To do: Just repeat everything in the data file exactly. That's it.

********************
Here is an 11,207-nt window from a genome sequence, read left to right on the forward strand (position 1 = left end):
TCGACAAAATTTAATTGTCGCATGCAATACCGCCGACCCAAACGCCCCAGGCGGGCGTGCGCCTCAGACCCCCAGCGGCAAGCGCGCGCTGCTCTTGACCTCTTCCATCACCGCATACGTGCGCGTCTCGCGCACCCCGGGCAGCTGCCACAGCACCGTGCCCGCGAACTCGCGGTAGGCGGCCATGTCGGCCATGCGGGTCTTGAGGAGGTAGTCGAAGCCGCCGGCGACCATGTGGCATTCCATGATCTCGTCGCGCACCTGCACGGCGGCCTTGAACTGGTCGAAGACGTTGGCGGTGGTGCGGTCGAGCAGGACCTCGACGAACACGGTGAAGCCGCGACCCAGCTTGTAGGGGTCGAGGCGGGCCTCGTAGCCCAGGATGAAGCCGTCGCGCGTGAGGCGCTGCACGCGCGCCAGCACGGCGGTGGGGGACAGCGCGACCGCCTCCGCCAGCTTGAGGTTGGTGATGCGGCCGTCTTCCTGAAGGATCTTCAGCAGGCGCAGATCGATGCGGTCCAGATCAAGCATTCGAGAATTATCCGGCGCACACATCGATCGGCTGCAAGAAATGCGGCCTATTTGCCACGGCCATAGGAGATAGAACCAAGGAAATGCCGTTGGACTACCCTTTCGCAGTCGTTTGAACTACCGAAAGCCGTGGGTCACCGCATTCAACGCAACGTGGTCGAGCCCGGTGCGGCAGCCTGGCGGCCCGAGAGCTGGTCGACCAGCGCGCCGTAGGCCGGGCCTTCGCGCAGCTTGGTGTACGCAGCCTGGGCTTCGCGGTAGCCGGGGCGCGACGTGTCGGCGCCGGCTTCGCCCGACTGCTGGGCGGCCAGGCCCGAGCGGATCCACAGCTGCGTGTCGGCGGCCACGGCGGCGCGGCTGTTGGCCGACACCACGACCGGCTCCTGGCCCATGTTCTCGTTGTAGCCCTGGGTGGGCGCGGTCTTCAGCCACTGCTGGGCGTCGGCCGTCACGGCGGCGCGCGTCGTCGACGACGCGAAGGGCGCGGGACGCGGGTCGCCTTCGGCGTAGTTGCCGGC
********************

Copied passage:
Here is an 11,207-nt window from a genome sequence, read left to right on the forward strand (position 1 = left end):
TCGACAAAATTTAATTGTCGCATGCAATACCGCCGACCCAAACGCCCCAGGCGGGCGTGCGCCTCAGACCCCCAGCGGCAAGCGCGCGCTGCTCTTGACCTCTTCCATCACCGCATACGTGCGCGTCTCGCGCACCCCGGGCAGCTGCCACAGCACCGTGCCCGCGAACTCGCGGTAGGCGGCCATGTCGGCCATGCGGGTCTTGAGGAGGTAGTCGAAGCCGCCGGCGACCATGTGGCATTCCATGATCTCGTCGCGCACCTGCACGGCGGCCTTGAACTGGTCGAAGACGTTGGCGGTGGTGCGGTCGAGCAGGACCTCGACGAACACGGTGAAGCCGCGACCCAGCTTGTAGGGGTCGAGGCGGGCCTCGTAGCCCAGGATGAAGCCGTCGCGCGTGAGGCGCTGCACGCGCGCCAGCACGGCGGTGGGGGACAGCGCGACCGCCTCCGCCAGCTTGAGGTTGGTGATGCGGCCGTCTTCCTGAAGGATCTTCAGCAGGCGCAGATCGATGCGGTCCAGATCAAGCATTCGAGAATTATCCGGCGCACACATCGATCGGCTGCAAGAAATGCGGCCTATTTGCCACGGCCATAGGAGATAGAACCAAGGAAATGCCGTTGGACTACCCTTTCGCAGTCGTTTGAACTACCGAAAGCCGTGGGTCACCGCATTCAACGCAACGTGGTCGAGCCCGGTGCGGCAGCCTGGCGGCCCGAGAGCTGGTCGACCAGCGCGCCGTAGGCCGGGCCTTCGCGCAGCTTGGTGTACGCAGCCTGGGCTTCGCGGTAGCCGGGGCGCGACGTGTCGGCGCCGGCTTCGCCCGACTGCTGGGCGGCCAGGCCCGAGCGGATCCACAGCTGCGTGTCGGCGGCCACGGCGGCGCGGCTGTTGGCCGACACCACGACCGGCTCCTGGCCCATGTTCTCGTTGTAGCCCTGGGTGGGCGCGGTCTTCAGCCACTGCTGGGCGTCGGCCGTCACGGCGGCGCGCGTCGTCGACGACGCGAAGGGCGCGGGACGCGGGTCGCCTTCGGCGTAGTTGCCGGC